Wednesday, December 01, 2004
Blogs are money makers: Ignore the doubters
As micro-publishers, blogs are really small businesses. The differences are really only in the writing product offered. Some bloggers write about their personal experiences, others about business, politics, law, and technology. Still others discuss their hobbies and other interests.
The list of blog products is as diverse as the list of books, magazines, newspapers, newsletters, television programs, and radio shows.
Like the other mainstream media formats, blogs arrive in all sorts of business models. Some are entirely not for profit of any kind, while other bloggers consider their blogs to be a money making venture in and of themselves.
There are many other shadings in between.
Just like any other form of media.
Some make money.
Many others do not, as is the way of the market.
This blog and media diversity aspect is not always acknowledged by observers like Steve Smith of EContent.
In a recent column on revenue sources for 2005, and later commented upon bt Darren Rowse of Pro Blogger and Steve Rubel of Micro Persuasion, Steve Smith doubts blogs will ever be large revenue sources.
Steve says in his column:
Blog Bucks: The wild and wooly blogosphere itself will not make money for many, including blog networks like Gawker Media and Weblogs Inc. Nevertheless, blogs are already proving to be powerful audience retention devices for known media brands. Some B2B sites report that up to 10% of daily traffic now goes to columnist blogs. Blogging is less a business model than a thoroughly compelling communications model that keeps users coming back two and three times a day more effectively than standard content refreshes. Accept it and get sponsors for it.
While acknowledging and crediting blogs with increasing an online business's profile, he underestimates the ability of blogs to make money on their own. Some blogs will provide a strong revenue stream for their owners, while others will not bring in any money at all.
That is no different from any other business sector, and especially for small media businesses. Not everyone makes big bucks in all business sectors. That's the way the market works. That doesn't say, however, that blogs are not a potentially powerful business format in and of themselves.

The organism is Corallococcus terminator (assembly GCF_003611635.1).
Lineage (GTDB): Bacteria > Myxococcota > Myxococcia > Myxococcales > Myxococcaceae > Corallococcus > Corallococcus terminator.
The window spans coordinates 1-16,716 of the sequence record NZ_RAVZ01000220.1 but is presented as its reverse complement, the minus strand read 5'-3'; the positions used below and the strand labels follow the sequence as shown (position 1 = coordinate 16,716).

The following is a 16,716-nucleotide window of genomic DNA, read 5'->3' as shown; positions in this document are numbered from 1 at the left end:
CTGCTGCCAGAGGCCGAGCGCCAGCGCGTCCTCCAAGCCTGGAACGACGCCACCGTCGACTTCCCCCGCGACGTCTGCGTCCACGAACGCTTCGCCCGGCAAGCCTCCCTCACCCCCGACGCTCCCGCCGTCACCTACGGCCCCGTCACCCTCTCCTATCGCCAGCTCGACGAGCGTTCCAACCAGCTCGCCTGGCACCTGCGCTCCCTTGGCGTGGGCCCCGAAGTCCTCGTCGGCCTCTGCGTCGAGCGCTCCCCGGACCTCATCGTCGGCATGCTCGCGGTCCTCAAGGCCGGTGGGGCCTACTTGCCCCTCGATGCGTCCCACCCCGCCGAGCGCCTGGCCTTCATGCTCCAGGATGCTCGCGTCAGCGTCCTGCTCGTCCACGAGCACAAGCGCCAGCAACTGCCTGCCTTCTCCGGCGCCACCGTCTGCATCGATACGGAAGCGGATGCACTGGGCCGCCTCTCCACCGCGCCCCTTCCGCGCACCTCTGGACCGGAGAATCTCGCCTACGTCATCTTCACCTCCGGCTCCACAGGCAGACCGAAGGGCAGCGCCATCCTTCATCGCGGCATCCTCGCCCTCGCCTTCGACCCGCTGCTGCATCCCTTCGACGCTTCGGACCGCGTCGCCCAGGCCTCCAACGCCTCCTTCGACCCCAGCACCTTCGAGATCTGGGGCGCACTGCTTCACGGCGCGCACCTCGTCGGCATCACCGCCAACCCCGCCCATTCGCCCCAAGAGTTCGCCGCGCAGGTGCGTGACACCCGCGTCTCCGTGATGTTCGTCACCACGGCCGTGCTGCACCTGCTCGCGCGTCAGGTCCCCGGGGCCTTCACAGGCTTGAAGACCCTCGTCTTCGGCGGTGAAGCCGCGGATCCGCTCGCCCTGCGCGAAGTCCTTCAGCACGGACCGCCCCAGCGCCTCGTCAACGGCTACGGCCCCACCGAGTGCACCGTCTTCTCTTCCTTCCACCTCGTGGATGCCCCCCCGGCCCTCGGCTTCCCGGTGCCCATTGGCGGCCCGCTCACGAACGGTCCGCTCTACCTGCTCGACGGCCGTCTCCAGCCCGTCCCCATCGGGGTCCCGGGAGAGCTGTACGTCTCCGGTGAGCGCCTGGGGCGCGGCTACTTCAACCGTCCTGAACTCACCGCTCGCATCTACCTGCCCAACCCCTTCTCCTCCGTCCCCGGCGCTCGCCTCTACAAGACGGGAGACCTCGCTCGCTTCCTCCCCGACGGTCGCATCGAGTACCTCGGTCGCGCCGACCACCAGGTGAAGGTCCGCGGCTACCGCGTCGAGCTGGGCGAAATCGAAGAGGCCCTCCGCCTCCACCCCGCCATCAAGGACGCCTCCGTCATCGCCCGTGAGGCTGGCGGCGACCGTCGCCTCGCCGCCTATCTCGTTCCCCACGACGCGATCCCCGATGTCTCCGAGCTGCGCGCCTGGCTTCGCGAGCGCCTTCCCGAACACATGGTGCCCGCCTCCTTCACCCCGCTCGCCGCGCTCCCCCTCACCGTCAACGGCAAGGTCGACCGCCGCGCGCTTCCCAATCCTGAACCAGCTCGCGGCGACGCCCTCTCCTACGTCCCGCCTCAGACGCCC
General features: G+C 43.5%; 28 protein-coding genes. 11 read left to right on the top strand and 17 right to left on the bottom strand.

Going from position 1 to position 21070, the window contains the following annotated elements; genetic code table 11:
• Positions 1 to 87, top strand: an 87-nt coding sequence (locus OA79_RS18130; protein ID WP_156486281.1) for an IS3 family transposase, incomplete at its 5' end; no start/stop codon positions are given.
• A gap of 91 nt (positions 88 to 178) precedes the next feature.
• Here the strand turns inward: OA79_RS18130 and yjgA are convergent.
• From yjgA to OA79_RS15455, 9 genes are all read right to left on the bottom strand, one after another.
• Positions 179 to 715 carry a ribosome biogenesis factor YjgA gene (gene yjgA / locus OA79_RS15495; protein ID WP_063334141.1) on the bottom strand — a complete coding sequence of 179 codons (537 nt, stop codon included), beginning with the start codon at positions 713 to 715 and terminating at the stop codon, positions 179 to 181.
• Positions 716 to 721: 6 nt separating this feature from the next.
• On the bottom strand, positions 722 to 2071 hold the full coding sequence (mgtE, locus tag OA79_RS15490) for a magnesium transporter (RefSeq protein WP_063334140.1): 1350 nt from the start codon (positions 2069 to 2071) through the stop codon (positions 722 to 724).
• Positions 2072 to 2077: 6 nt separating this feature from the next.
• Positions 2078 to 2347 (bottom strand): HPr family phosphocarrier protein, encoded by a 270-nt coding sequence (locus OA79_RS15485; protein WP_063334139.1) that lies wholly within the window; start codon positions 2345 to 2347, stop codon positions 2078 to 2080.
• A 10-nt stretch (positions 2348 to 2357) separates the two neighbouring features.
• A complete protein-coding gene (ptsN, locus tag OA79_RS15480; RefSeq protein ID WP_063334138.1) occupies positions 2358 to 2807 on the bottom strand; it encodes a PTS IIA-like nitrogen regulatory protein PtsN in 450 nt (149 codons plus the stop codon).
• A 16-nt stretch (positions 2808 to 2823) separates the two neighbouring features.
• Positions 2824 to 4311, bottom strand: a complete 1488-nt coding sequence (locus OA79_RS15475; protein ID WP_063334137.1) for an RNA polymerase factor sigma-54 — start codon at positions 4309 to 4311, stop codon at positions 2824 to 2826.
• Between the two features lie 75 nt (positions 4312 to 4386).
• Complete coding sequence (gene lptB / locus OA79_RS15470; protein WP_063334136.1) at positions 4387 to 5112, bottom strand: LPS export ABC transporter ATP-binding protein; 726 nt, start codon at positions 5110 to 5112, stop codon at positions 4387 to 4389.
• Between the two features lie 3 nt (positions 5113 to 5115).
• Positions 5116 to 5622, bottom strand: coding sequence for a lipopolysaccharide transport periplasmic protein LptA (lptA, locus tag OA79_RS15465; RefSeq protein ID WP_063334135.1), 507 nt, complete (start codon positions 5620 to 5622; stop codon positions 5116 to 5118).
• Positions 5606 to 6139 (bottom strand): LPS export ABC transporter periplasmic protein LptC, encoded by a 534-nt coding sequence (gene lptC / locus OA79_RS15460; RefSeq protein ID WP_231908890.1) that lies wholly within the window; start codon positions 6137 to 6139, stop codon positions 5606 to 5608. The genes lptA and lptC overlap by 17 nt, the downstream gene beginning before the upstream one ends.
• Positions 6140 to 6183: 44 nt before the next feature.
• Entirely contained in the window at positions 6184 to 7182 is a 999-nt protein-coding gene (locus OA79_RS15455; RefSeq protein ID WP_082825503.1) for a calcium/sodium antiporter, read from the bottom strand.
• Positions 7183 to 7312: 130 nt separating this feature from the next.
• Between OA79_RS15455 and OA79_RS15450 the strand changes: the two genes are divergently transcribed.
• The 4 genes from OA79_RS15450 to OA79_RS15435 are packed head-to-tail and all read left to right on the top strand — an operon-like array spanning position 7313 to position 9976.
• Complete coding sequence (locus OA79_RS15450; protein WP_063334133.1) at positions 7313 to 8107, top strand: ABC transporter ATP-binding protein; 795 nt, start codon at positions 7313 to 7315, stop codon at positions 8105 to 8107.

As the blogging medium matures, more bloggers will make a good living from their blogs, with many times that number earning a sizable side income from their blogging efforts.
Darren Rowse believes that blogs will reach a critical mass as a business form, which he calls the "tipping point":
...there comes a tipping point where the growth becomes exponential. Most bloggers exploring the income side of blogging give up before the tipping point however and never see the reward for their efforts. Of course it is not just a matter of time and patience - it takes some smarts, hard work and a little luck along the way.
As blogs become more deeply entrenched, within both the mainstream media and the mainstream consciousness, money will flow naturally in their direction. If other companies discover the power of blogs, as an advertising vehicle that returns highly targeted buyers, you can be absolutely certain that savvy marketers will put their cash into blogs.
Steve Rubel believes that a blog's low business overhead costs, coupled with their growing media influence, almost guarantees many blogs will become profitable ventures:
...I bet in 2005 they will turn a profit if they haven’t already. You’re forgetting that they carry far lower overhead than what the big boys need to manage. More importantly, their blogs are equally if not more influential than the mainstream media.
Blogs are profitable for businesses in more than one way.
So far, the focus has been on blogs as marketing and public relations vehicles, as well as traffic and search engine optimzation powerhouses. Blogs have added some new benefits to that already impressive list.
Blogs can now be rightly considered as small, and growing businesses in their own right.
In fact, many blogs are showing a tidy profit already. Some blogs are serving as springboards to other blog related businesses. The possibilities are endless.
Along with their ability to enhance the exposure and communications levels of existing companies, blogs can provide the same service for themselves.
Don't overlook the revenue potential of your own blog.
Think of it as owning your own small business.
Social bookmark this Tweet